Today's newspapers are all running front-page stories about a new study showing the benefits of a Mediterranean diet. However, one of Aaron Carroll's sharp-eyed readers pointed out that Table S5 in the appendix shows that the only truly big difference between the test group and the control group was their consumption of olive oil and nuts, which participants in the test group were given free. Sure, enough, if you read down to the very end of the report, the authors say this:
The interventions were intended to improve the overall dietary pattern, but the major between-group differences involved the supplemental items. Thus, extra-virgin olive oil and nuts were probably responsible for most of the observed benefits of the Mediterranean diets.
I'd add one more thing. The researchers were studying the frequency of "end point" events: heart attacks, strokes, and deaths. Here are the raw numbers: in the test group (Mediterranean diet + nuts), the total number of all those events over the period of the study was 3.8 percent. In the control group it was 4.4 percent.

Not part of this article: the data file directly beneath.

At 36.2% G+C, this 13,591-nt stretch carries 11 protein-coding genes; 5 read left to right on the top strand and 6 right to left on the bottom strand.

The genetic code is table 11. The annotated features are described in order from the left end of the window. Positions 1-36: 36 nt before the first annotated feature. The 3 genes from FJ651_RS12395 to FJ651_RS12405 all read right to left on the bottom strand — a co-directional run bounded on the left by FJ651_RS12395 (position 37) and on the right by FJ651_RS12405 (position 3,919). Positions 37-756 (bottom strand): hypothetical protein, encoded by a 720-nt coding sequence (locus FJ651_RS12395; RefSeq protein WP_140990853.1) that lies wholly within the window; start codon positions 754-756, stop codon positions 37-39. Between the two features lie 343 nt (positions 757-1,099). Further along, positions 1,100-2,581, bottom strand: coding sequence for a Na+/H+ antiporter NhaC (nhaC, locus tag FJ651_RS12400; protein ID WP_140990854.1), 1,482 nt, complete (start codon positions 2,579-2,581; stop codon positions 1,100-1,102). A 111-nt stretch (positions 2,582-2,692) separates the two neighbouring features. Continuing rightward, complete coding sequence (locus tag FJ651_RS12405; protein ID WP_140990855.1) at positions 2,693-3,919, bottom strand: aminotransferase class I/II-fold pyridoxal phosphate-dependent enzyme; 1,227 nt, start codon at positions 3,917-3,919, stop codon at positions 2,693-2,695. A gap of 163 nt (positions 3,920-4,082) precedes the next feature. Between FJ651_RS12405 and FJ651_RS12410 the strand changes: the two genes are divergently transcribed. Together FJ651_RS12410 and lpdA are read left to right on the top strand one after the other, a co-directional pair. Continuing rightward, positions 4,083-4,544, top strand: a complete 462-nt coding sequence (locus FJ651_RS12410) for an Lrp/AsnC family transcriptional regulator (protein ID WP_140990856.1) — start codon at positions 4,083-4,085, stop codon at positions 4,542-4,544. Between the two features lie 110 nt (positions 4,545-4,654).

Now, these are statistically significant and probably represent a genuine result. But don't get too excited. The participants were all over 55 and had either Type 2 diabetes or three major risk factors for cardivascular disease. So you'd expect them to be teetering on the edge of one of these end point events anyway. But even at that, the additional risk over five years from eating whatever you wanted was 0.6 percentage points. That's not really a helluva lot.